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Seattle called ‘ultimate target’ for North Korean nuclear attack, but is it possible?

SEATTLE -- The world -- and especially Seattle -- are anxiously waiting for North Korea's sixth nuclear test.

More than a month after US and South Korean officials publicly declared North Korea was ready to set off a nuclear bomb and almost two weeks since analysts said North Korea's only nuclear test site, Punggye-ri, was "primed and ready," no detonation has happened.

Michael Hayden, the former head of the CIA, along with other experts and analysts, has predicted that North Korea will probably be able to hit Seattle with a nuclear weapon aboard an intercontinental ballistic missile.

RELATED: US Air Force test fires long-range missile

Why target Seattle?

Richard Ellings, the President of the National Bureau of Asian Research, along with others, firmly agrees that North Korea doesn't have the capability for its missiles to reach Seattle yet, and likely won't in the immediate future.

Ellings said Seattle is a prime target.

Could tensions turn into war in North Korea?

"We are the ultimate target to hold hostage, from a North Korean perspective," Ellings said. "We have JBLM whose primary purpose is to reinforce the Korean Peninsula in case hostilities break out. We have Boeing, we have the trident missile base, intercontinental ballistic missiles on trident submarines. We have the shining city on the hill. We are the ultimate target to hold hostage from the North Korean perspective."

Interestingly, as first reported by The Seattle Times, Washington state law actually prohibits officials from creating a response plan specifically for a nuclear attack. Former state representative Dick Nelson sponsored the bill back in the 1980s in an effort to keep the federal government from coercing the state into planing for nuclear war.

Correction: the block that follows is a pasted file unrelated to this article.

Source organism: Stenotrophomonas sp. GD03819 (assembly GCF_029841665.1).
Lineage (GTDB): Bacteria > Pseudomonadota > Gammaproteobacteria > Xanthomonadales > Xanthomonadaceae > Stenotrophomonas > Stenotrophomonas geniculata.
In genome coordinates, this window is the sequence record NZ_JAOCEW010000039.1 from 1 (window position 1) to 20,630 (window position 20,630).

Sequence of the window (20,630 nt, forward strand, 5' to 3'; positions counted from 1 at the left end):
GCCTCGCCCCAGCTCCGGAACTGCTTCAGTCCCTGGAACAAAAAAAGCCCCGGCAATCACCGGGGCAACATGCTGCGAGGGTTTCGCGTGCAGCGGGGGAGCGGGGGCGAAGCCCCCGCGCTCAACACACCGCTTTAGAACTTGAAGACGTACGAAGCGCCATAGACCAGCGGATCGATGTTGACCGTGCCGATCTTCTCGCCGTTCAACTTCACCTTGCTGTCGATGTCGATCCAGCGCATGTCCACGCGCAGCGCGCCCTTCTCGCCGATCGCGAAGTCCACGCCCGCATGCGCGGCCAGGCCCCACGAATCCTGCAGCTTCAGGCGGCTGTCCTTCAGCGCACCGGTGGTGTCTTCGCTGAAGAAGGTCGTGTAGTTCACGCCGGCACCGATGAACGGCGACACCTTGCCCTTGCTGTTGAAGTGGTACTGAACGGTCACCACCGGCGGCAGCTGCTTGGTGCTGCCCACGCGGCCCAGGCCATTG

“We’re prevented from coming up or preparing a specific plan to address a nuclear attack,” Karina Shagren, spokesperson for the state’s Military Department, told the Times.

What about the missiles?

Ellings says the missiles North Korea has right now can reach any part of Japan and South Korea. But it’s the intercontinental missiles the country is testing that are a concern for the West Coast of the U.S.

“There are missiles that are under development … that will certainly be able to hit the West Coast and especially Seattle, which is an ultimate target,” Ellings said.

The KN-08 is a three-stage, road-mobile ballistic missile with an intercontinental range. This image from the CSIS Missile Defense Project shows the missile's possible range. You can see the orange line, the missile's outer limit, cuts across Washington state.

Source: CSIS Missile Defense Project

Fast facts: KN-08 / Hwasong 13

  • Origin/possessed by: North Korea
  • Class: Intercontinental Ballistic Missile (ICBM)
  • Length: 17.5 - 19.75 meters (57.4 - 64.8 feet)
  • Diameter: 1.5 - 2.0 meters (4.9 - 6.6 feet)
  • Range: 5,500 - 11,500 km (3,417 - 7,146 miles)
  • Status: Still in development
  • First displayed in North Korean parade on April 15, 2012

Source: CSIS Missile Defense Project / Department of Defense

The chart below shows the number of North Korean missile launches has steadily increased since 1984.

Global pressure working?

Pressure from China and the United States could be a factor, though experts caution it's hard to tell, as North Korea often reacts to international pressure and punitive measures with defiance.

China, North Korea's most important backer and economic lifeline, appears to be getting fed up with the destabilizing behavior from its neighbor. If Beijing were to hit Pyongyang with stringent measures like stopping oil exports, the North Korean economy could flatline, experts say.

On the US side, President Trump and his administration say that "all options are on the table," including military action.

It's also moving military assets to the region -- including the USS Carl Vinson Navy strike group, though there was some confusion about the timetable, and one of its most powerful submarines -- in what analysts say is a show of force.

If North Korea believes Trump is serious about putting a military option on the table, that looming threat could push Kim to the negotiating table as it did his grandfather, former US Secretary of Defense William J. Perry told CNN's Christiane Amanpour.

In 1994, Kim Il Sung, the then-President of North Korea, "believed that the United States was prepared to take military action, and that played a big role, I think, in his calculus," he said.

"Today, I think it's probably true that the present North Korean President believes it's possible the United States is prepared to take military action," Perry said. "Paradoxically, the dangerous situation we're in right now has created the environment in which diplomacy actually might be successful."

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H/T The Seattle Times | CNN contributed to this article